Andrew I. Watson; Ral E. Lpez; Ronald L. Holle; John R. Daugherty

1987-06-01T23:59:59.000Z

219

Development of a Long-Range Lightning Detection Network for the Pacific: Construction, Calibration, and Performance  

Science Conference Proceedings (OSTI)

The waveguide between the earths surface and the ionosphere allows very low-frequency (VLF) emissions generated by lightning, called sferics, to propagate over long distances. The new Pacific Lightning Detection Network (PacNet), as a part of a ...

Antti T. Pessi; Steven Businger; K. L. Cummins; N. W. S. Demetriades; M. Murphy; B. Pifer

2009-02-01T23:59:59.000Z

220

Relationship between Lightning Activity over Peninsular India and Sea Surface Temperature  

Science Conference Proceedings (OSTI)

This paper presents a study of spatiotemporal variation of lightning activity over Peninsular India (822N, 7288E) by using monthly satellite-based lightning flash grid (1 1) data for a period of 10 yr (19982007). The data are examined ...

M. I. R. Tinmaker; Kaushar Ali; G. Beig

2010-04-01T23:59:59.000Z

Note: This page contains sample records for the topic "dna lightning dock" from the National Library of EnergyBeta (NLEBeta).
While these samples are representative of the content of NLEBeta,
they are not comprehensive nor are they the most current set.
We encourage you to perform a real-time search of NLEBeta
to obtain the most current and comprehensive results.


221

The North American Lightning Detection Network (NALDN)Analysis of Flash Data: 200109  

Science Conference Proceedings (OSTI)

Cloud-to-ground (CG) lightning data have been analyzed for the years 200109 for North America, which includes Alaska, Canada, and the lower 48 U.S. states. Flashes recorded within the North American Lightning Detection Network (NALDN) are ...

Richard E. Orville; Gary R. Huffines; William R. Burrows; Kenneth L. Cummins

2011-05-01T23:59:59.000Z

222

Lightning location characteristics and vertical structure analysis of isolated storm cells in the TOGA COARE region  

E-Print Network (OSTI)

Previous studies have investigated the difference in structure between continental and oceanic storms, and tropical versus mid-latitude storms. This is the first study that has investigated the differences in vertical structure between lightning producing storm cells, and non-lightning producing cells over the tropical oceans. The characteristics of lightning locations with respect to radar reflectivity were also examined. Lightning characteristics of flashes associated with TOGA COARE storm cells were examined. One hundred fifty-three flashes were detected by three direction finders within the study area, a 150 kilometer circle around the Vickers research vessel. Radar reflectivities and reflectivity gradients were compared to flash counts. It was found that lightning flashes tended to occur in the convective region (the region enclosed by the 30 dBZ contour) with a peak at 37 dBZ, but avoiding the highest reflectivity values. Flashes often occurred in reflectivity gradients higher than 3 dBZ/km at 2 and 5 kilometers, which is the likely position of an updraft-downdraft interface. Isolated storm cells from four days during TOGA COARE were analyzed. Mean vertical profiles of radar reflectivity (VPRR) were constructed; these profiles were compared with other VPRRs from other tropical oceanic storms, and tropical and mid latitude continental storms. Reflectivity lapse rates were found to be effective in discriminating between lightning and non-lightning storms. A connection between the amount of lightning flashes and characteristics of VPRRs was examined. It was found that lightning and non-lightning storm cell VPRRs were associated with lower reflectivity lapse rates than ever previously been found for tropical oceanic storms. Reflectivity lapse rate of the mean profiles of lightning storm cells was 3.32 dBZ/km versus the 4.33 dBZ/km found for non-lightning storms. Lightning storms had reflectivity lapse rates similar to 3.5 dBZ/km lapse rate of tropical continental storms studied by Zipser and Lutz (I 994). Lapse rates of non-lightning cells significantly exceeded lapse rates from other cells in different tropical oceanic regimes.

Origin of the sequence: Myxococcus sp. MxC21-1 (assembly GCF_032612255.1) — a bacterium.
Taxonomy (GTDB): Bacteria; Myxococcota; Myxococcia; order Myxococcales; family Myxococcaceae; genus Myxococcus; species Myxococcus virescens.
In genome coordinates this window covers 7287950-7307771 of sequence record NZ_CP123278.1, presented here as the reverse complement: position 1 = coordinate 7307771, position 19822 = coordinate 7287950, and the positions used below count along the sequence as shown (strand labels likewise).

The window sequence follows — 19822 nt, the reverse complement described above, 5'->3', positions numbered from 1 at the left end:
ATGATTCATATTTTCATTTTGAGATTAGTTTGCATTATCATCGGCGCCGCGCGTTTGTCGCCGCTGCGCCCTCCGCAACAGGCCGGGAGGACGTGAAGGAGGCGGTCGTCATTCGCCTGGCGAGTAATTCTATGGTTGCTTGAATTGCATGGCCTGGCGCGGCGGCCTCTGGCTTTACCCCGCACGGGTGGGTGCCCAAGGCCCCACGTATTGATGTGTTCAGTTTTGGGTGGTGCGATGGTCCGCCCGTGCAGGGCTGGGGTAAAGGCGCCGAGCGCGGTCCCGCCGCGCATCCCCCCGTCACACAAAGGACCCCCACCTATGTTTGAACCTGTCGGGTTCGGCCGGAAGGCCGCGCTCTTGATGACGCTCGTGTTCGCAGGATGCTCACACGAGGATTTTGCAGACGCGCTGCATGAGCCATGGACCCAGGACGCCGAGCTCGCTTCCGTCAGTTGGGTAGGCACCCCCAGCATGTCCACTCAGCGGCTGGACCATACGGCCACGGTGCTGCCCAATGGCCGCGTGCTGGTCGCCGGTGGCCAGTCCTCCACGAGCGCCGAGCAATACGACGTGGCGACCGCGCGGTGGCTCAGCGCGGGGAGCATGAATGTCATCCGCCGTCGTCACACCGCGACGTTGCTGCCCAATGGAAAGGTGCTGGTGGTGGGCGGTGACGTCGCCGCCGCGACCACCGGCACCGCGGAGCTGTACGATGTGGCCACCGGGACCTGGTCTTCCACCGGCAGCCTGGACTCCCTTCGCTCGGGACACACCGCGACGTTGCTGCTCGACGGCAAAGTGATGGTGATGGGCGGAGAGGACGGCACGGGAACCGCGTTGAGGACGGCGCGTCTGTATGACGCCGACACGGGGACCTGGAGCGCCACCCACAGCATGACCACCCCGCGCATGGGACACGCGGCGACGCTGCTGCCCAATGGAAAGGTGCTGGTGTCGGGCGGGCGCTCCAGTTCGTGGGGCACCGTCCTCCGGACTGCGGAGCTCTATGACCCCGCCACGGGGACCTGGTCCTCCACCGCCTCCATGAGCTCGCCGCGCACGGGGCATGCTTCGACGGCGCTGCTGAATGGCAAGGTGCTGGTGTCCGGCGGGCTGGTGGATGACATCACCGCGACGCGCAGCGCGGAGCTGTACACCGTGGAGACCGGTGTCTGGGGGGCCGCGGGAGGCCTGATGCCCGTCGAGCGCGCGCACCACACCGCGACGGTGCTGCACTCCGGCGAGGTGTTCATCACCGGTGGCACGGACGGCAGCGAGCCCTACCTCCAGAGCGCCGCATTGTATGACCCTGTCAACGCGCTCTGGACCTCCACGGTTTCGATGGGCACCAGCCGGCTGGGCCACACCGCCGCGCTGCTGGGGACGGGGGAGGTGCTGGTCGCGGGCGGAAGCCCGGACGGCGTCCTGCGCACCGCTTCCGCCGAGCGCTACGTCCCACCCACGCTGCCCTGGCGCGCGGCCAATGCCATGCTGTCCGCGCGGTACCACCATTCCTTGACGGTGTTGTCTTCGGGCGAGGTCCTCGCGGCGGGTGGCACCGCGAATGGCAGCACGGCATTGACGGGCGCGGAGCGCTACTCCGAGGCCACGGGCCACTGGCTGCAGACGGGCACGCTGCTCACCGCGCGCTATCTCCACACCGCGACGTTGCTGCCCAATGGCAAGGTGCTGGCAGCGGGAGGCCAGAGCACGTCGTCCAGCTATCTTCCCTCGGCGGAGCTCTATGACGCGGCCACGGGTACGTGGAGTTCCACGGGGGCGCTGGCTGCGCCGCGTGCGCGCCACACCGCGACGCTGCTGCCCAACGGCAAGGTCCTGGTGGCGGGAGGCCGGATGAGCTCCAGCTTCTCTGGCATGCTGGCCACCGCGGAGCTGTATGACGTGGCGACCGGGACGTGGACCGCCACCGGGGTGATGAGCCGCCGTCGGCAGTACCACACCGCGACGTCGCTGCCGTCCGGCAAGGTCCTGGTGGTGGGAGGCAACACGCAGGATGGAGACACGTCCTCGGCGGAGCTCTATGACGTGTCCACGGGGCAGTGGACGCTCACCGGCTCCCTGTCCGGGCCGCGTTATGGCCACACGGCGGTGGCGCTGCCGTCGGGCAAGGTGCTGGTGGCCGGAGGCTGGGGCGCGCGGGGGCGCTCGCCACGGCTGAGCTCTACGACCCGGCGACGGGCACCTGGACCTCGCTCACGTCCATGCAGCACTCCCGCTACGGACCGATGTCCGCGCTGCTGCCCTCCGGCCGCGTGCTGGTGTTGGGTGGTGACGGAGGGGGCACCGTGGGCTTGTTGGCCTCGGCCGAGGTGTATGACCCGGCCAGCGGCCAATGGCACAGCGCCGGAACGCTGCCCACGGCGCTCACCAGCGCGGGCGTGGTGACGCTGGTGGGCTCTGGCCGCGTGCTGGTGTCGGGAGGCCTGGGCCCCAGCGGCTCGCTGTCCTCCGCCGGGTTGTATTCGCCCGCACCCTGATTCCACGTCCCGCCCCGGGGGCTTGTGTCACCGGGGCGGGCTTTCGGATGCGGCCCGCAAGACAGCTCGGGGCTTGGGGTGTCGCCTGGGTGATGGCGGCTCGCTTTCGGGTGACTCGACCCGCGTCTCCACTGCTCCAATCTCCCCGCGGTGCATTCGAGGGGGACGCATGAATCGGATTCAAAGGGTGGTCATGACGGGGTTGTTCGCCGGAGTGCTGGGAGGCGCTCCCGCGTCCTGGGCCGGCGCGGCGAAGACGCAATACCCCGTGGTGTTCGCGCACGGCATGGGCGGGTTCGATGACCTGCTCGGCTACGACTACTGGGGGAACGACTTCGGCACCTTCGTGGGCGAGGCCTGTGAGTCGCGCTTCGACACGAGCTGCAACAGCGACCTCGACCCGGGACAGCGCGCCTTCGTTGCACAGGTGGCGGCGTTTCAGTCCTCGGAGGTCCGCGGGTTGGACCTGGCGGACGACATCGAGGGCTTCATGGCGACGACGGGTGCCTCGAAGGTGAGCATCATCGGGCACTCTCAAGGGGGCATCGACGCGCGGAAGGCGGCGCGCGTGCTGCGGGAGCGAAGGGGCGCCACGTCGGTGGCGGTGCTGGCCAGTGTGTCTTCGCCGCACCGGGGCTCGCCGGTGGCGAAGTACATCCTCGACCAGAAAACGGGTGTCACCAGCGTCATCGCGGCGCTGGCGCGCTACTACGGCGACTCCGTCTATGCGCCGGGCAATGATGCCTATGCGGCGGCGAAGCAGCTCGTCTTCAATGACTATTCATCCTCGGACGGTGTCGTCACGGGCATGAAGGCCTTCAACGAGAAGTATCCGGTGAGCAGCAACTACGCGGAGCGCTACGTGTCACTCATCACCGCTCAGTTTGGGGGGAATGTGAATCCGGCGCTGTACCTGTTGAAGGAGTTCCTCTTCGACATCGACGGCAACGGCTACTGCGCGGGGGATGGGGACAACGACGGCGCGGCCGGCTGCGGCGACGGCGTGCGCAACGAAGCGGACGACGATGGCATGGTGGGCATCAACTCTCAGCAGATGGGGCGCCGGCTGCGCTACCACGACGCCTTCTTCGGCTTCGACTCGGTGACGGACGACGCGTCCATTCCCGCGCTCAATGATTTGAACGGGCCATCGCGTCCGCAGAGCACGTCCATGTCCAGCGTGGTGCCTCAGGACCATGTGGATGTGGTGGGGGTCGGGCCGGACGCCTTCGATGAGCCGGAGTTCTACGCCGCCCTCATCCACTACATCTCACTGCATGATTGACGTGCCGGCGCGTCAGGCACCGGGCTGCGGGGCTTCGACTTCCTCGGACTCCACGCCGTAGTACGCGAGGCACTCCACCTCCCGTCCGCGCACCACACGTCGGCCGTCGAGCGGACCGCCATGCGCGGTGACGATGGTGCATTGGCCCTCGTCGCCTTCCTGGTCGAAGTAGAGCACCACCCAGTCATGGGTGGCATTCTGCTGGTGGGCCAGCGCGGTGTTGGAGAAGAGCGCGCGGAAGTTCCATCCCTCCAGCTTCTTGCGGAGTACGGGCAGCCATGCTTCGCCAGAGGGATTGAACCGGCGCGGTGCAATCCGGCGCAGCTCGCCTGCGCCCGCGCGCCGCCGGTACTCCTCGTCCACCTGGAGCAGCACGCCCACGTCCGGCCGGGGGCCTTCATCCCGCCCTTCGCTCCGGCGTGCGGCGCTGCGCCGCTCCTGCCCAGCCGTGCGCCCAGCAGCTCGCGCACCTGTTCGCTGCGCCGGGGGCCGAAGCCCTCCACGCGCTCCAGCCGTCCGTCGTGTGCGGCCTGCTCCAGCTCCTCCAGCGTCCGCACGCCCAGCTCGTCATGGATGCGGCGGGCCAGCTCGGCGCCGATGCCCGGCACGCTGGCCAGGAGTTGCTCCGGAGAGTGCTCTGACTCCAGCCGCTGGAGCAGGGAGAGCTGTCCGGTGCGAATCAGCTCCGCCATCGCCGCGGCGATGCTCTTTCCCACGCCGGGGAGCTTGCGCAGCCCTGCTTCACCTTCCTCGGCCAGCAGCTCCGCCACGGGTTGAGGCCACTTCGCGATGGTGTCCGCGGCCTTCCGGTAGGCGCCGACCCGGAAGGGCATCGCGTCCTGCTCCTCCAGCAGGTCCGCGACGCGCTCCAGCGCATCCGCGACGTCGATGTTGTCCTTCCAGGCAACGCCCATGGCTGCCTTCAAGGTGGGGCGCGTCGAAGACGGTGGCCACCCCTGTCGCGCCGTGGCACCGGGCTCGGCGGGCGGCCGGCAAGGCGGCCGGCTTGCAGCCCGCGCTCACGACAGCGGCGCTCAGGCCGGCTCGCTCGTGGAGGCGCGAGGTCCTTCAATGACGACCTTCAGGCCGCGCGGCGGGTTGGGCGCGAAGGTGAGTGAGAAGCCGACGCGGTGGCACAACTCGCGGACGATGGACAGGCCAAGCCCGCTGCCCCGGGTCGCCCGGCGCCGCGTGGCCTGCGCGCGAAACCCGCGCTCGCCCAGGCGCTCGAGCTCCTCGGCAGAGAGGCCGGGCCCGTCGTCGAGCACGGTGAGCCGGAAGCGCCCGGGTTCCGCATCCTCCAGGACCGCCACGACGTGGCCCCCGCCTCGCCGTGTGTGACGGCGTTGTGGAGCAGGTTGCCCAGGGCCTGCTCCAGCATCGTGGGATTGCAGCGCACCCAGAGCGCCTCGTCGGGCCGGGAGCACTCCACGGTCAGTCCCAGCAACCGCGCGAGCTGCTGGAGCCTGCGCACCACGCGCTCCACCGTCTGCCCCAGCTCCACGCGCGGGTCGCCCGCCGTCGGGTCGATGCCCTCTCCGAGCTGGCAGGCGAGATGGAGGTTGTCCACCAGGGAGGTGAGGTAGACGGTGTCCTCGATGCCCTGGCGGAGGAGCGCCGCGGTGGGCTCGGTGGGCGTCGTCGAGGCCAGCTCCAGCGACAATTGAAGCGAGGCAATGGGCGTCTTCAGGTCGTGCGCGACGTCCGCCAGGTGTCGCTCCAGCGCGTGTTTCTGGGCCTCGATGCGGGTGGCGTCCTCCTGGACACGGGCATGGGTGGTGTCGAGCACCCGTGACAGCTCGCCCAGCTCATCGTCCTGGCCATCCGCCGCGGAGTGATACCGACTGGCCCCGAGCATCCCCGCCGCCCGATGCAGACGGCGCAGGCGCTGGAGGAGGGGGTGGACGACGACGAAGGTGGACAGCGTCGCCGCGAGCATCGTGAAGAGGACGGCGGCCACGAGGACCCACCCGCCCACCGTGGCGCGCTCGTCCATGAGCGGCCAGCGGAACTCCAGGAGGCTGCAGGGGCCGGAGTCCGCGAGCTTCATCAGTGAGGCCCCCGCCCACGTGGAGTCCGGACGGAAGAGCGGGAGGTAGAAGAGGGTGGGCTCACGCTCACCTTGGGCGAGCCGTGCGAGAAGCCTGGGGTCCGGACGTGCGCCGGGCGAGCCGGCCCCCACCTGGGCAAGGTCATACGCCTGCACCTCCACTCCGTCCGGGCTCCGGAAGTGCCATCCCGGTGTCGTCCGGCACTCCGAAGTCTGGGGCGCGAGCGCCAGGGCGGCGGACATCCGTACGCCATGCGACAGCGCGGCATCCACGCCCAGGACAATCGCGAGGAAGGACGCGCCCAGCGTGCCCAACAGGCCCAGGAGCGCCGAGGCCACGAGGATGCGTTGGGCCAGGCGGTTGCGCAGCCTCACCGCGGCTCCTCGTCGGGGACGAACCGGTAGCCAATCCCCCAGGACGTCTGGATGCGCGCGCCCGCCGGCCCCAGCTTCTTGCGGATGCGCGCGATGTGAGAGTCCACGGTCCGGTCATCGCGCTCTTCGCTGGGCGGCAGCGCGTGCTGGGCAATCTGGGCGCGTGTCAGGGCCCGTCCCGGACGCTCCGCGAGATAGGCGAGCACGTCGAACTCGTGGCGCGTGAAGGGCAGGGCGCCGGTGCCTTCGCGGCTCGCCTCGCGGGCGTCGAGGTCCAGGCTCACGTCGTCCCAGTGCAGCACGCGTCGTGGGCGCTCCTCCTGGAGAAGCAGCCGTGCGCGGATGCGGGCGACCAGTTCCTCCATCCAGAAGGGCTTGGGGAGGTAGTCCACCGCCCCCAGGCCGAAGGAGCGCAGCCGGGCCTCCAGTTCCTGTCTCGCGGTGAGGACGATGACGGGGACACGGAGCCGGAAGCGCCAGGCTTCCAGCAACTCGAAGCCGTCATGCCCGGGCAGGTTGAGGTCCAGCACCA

Barnaby, Stephen Andrew

1995-01-01T23:59:59.000Z

223

The convective structures associated with cloud-to-ground lightning in TOGA COARE Mesoscale Convective Systems  

E-Print Network (OSTI)

The TOGA COARE experiment was carried out in the western Pacific warm pool region from November 1992 through February 1993. Data from TOGA COARE provide the opportunity for comprehensive studies of tropical oceanic convection. This study seeks to understand more about the structures of tropical mesoscale convective systems in relation to their lightning activity and cold cloud area. The properties of convective cores within the MCSs, as well as their infrared (IR) cloud top temperatures are related to cloud-to-ground lightning. IR and lightning time histories for each case are compared, and the cases ranked by mean flashes per 10000 km2. For selected cases, radar/lightning overlays and vertical profiles of maximum radar reflectivities (VPRRs) are shown in order to describe the convective structures of cells that produced lightning, and also cells that did not produce lightning. IR cloud-top temperature and lightning histories indicate the highly variable nature of the TOGA COARE MCSs. Some MCSs which have very cold cloud-top temperatures have little or no lightning. When a system did produce lightning, more flashes generally occurred during its growth phase. Overall, IR measurements seem to be a poor indicator of lightning due to the lack of a clear relationship between the size of cold cloud-top area and cloud-to-ground flashes. The overall flash rates of the TOGA COARE MCSs support previous work which showed that tropical oceanic convection has an order of magnitude less cloud-to-ground lightning than continental convection. In fact, the highest flash rate for the 13 cases was less than the weakest continental case in a Texas MCS study (Toracinta et al. 1995). Examination of individual VPRR and of all convective VPRR from the 13 cases indicate a pronounced difference between lightning producing and non-lightning producing cells. Lightning producing convective cells have higher radar reflectivity in the 5.0- 8.0 km layer, and a slower decrease with height, both observations indicating larger ice particles in the mixed phase region between 00 C and-200 C.